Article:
“The discrepancy between what was expected and what has been observed has grown over the years, and we’re straining harder and harder to fill the gap.” -Jeremiah P. Ostriker

When it comes to the Universe, and the structure in it, from galaxies to groups to clusters to the grand cosmic web on the largest scales, you simply can’t account for it all without dark matter.

Image credit: 2dF GRS, via http://www2.aao.gov.au/2dfgrs/Public/Survey/description.html.

Image credit: 2dF GRS, via http://www2.aao.gov.au/2dfgrs/Public/Survey/description.html.

But in principle, you might not need dark matter to do it; you might be able to modify the laws of gravity instead to take care of it. Imagine a Universe devoid of dark matter, but where a new theory of gravity could account for all the observations we see. This idea — called MOND in general (for MOdified Newtonian Dynamics) — has been dark matter’s leading competitor. Just a decade ago, a relativistic formulation of MOND known as TeVeS became all the rage.

Image credit: John Rowe Animations, via http://www.jodrellbank.manchester.ac.uk/news/2004/doublepulsar/.

Image credit: John Rowe Animations, via http://www.jodrellbank.manchester.ac.uk/news/2004/doublepulsar/.

And thanks to new observations, TeVeS has been refuted! Go read the whole thing.

Comments

  1. #1 Jim Sky
    May 7, 2014

    Ethan, How do we know that dark matter is definitely not baryonic? I missed that.

  2. #2 Matt Palmer
    May 8, 2014

    Ethan, fascinating that observations rule out TeVeS. Are other modified gravity theories ruled out (if any others are possible)?

  3. #3 Sinisa Lazarek
    May 8, 2014

    Cool update

  4. #4 bobh
    May 8, 2014

    As usual Ethan, lots of graphs and pretty pictures with no explanation. You may be right but for those of us who are not familiar with the field we just have to take your word for it.

  5. #5 John H
    May 8, 2014

    Bob, if your usual experience here is composed of unconvincing and incomplete explanations, then your continued attendance is a bit puzzling.

  6. #6 John Duffield
    May 8, 2014

    I read the article. It talked about stuff I know about, no problem. But then all of a sudden at the end it basically said “some guy says this rules out TeVeS”. I’m not a MOND fan, and I don’t root for TeVeS, and I think highly of Michael Kramer et al, but I didn’t find this convincing. Besides, IMHO the number one competitor for dark matter is general relativity. In the Foundation of the General Theory of Relativity Einstein said “the energy of the gravitational field shall act gravitatively in the same way as any other kind of energy”. This is spatial energy. It has a mass equivalence and a gravitational effect. And it isn’t made of WIMPs. See for example http://arxiv.org/abs/1209.0563 and remember this: space is dark, and there’s a lot of it about.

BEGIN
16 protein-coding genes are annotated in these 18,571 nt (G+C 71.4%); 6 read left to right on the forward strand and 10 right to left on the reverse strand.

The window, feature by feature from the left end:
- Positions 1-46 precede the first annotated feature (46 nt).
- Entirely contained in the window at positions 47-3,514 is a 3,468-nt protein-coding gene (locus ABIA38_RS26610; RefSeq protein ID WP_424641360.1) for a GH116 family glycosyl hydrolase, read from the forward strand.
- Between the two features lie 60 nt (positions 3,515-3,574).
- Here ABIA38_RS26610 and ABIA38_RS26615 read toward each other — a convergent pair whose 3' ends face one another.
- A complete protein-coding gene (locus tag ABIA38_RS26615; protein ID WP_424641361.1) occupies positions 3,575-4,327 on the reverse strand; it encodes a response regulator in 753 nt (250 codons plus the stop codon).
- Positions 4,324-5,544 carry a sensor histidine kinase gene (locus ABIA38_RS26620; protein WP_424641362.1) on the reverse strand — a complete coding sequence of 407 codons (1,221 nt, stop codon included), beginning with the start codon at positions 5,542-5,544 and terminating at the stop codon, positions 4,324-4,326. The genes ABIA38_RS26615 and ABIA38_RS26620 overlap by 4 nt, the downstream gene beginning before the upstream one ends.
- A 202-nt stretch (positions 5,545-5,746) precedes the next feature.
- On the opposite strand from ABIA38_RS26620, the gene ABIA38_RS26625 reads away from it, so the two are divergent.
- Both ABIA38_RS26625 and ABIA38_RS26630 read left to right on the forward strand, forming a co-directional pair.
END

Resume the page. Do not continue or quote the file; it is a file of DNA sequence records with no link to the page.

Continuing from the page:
7. #7 Stephen
    May 8, 2014

    From the way MOND couldn’t describe so many things about our universe, it seems it could never have been correct in the first place. However, the definition of Dark Matter is that we don’t know alot about it.and so there is still the smallest possibility that a version, albiet heavily moddified, of MOND could still be the answer but i do agree that this latest piece of evidence does seem to put another nail in the coffin for MOND.

  8. #8 Steve Carlip
    May 8, 2014

    It would be helpful if you included a citation to a refereed paper with this claim. The closest I’ve found by any of the authors you refer to is Freire et al., Monthly Notices of the Royal Astronomical Society 423 (2012) 3328–3343. But that paper concludes, “Therefore, the results of the present paper do not rule out TeVeS, but show that its original 2004 formulation by Bekenstein may need to be amended. At present, even its original writing is consistent, although it does need some tuning.” Is there something more recent? Where? (I’m not defending TeVeS here, but if there’s really a new result I’d like to know the details.)

  9. #9 eric
    May 8, 2014

    John and Bobh actually have a decent point here, but the info may be in the article just not clearly labeled.

    The last graph in the article (the one showing pulsar orbit period vs. year) seems to be comparing three cases: a prediction of the Relativity + DM model (red line), the data itself (black circles), and a straight green dashed line which obviously doesn’t fit the data. Ethan, does that green line represent what MOND would predict?

  10. #10 eric
    May 8, 2014

    Oops, that should read, “does that green line represent what TeVeS would predict?”

  11. #11 scienceblogs fan
    May 8, 2014